Marienkirche, Boizenburg, Germany

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Jürgen Weighardt on December 28

Tolles, verwunschenes Foto von der Kirche. > ~+~+~+~ LIKE! / GEFÄLLT MIR! ~+~+~+~+~ Jürgen grüßt Dich aus Frankfurt am Main / Jürgen says hello from Frankfurt-upon-Main (Germany)

Wish you all a good year's end and a fine start into the new year 2016

Ian Stehbens on December 29

Danke, Jürgen. And I wish you a wonderful 2016. Recently my history book was published. The story begins in SW Mecklenburg during the Thirty Years War, and later includes a chapter on Boizenburg.

Here is a short quote from my book:

"Beside the ring canal were several cobblers or shoemakers, and here Franz found a workshop that was very pleased to welcome a journeyman "von Blücher" for he would certainly be a good one. Boizenburg was a busy town, with new opportunities opening up for it was a port on the River Elbe and river trade and passenger movements were increasing. As Franz Stebens began his new ife in this town, the Lemmschen shipbuilding yard began to build its first river boats and barges. Boatbuilding continued here for almost 200 years until the reunification of Germany in 1991, when it was one of may former East German government enterprises to close. At the time of closure, three Stebens women, Maron, Brunehilda and Angelika worked in that yard, daughters of Eva and Erwin Stebens, a Blücher man.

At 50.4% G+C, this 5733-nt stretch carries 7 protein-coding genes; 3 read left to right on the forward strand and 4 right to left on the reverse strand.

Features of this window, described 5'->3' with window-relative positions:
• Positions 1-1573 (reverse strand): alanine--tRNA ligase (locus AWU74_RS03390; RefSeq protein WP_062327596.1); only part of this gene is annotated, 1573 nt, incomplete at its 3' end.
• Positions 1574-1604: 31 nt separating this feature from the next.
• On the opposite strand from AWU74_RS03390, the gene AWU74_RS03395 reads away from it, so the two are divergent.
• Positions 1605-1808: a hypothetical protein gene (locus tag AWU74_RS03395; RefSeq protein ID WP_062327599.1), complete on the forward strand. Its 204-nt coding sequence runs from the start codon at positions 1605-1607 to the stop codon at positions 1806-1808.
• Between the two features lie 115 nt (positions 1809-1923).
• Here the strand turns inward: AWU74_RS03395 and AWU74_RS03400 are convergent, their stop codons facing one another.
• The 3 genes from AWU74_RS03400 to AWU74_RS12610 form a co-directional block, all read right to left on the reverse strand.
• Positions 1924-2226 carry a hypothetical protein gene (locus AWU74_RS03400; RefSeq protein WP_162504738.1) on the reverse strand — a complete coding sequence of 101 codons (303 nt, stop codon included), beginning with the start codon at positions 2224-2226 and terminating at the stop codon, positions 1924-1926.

"When Franz arrived in the town, it was a time of political ferment, and a time of new social mobility. Franz Stebens was learning fast, but having found his first workshop in a town, he was less likely to ever return to the countryside, so the question of land was not particularly applicable to him. But he learnt of masters on the estates who had cringed before their own labourers, and granted them all their demands, including unreasonable ones. He heard of masters who mounted their high horse and compelled their labourers with sword and pistol. Others would no longer ride about their fields without a couple of rifles in their wagon."

From the Edge of Oblivion, Stehbens IR, 2015, p25.

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  • Uploaded on July 14, 2007
  • © All Rights Reserved
    by Ian Stehbens